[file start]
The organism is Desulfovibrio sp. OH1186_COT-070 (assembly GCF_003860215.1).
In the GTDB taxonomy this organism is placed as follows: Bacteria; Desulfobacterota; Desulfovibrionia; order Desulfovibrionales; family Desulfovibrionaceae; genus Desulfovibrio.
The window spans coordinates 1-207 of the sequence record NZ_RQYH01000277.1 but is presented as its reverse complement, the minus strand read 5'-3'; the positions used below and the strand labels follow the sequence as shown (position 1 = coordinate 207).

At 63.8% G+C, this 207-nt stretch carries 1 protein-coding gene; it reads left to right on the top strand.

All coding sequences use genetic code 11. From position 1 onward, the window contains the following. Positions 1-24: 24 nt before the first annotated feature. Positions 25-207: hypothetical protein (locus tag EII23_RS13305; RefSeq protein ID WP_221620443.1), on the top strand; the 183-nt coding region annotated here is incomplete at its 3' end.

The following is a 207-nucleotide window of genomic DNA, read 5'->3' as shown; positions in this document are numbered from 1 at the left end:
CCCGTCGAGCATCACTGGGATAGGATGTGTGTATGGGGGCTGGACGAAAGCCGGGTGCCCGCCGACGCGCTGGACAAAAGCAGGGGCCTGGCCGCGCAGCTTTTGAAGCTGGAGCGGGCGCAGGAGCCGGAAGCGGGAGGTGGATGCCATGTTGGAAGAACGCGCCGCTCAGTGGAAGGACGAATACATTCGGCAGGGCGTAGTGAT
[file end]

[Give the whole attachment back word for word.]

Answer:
The organism is Desulfovibrio sp. OH1186_COT-070 (assembly GCF_003860215.1).
In the GTDB taxonomy this organism is placed as follows: Bacteria; Desulfobacterota; Desulfovibrionia; order Desulfovibrionales; family Desulfovibrionaceae; genus Desulfovibrio.
The window spans coordinates 1-207 of the sequence record NZ_RQYH01000277.1 but is presented as its reverse complement, the minus strand read 5'-3'; the positions used below and the strand labels follow the sequence as shown (position 1 = coordinate 207).

At 63.8% G+C, this 207-nt stretch carries 1 protein-coding gene; it reads left to right on the top strand.

All coding sequences use genetic code 11. From position 1 onward, the window contains the following. Positions 1-24: 24 nt before the first annotated feature. Positions 25-207: hypothetical protein (locus tag EII23_RS13305; RefSeq protein ID WP_221620443.1), on the top strand; the 183-nt coding region annotated here is incomplete at its 3' end.

The following is a 207-nucleotide window of genomic DNA, read 5'->3' as shown; positions in this document are numbered from 1 at the left end:
CCCGTCGAGCATCACTGGGATAGGATGTGTGTATGGGGGCTGGACGAAAGCCGGGTGCCCGCCGACGCGCTGGACAAAAGCAGGGGCCTGGCCGCGCAGCTTTTGAAGCTGGAGCGGGCGCAGGAGCCGGAAGCGGGAGGTGGATGCCATGTTGGAAGAACGCGCCGCTCAGTGGAAGGACGAATACATTCGGCAGGGCGTAGTGAT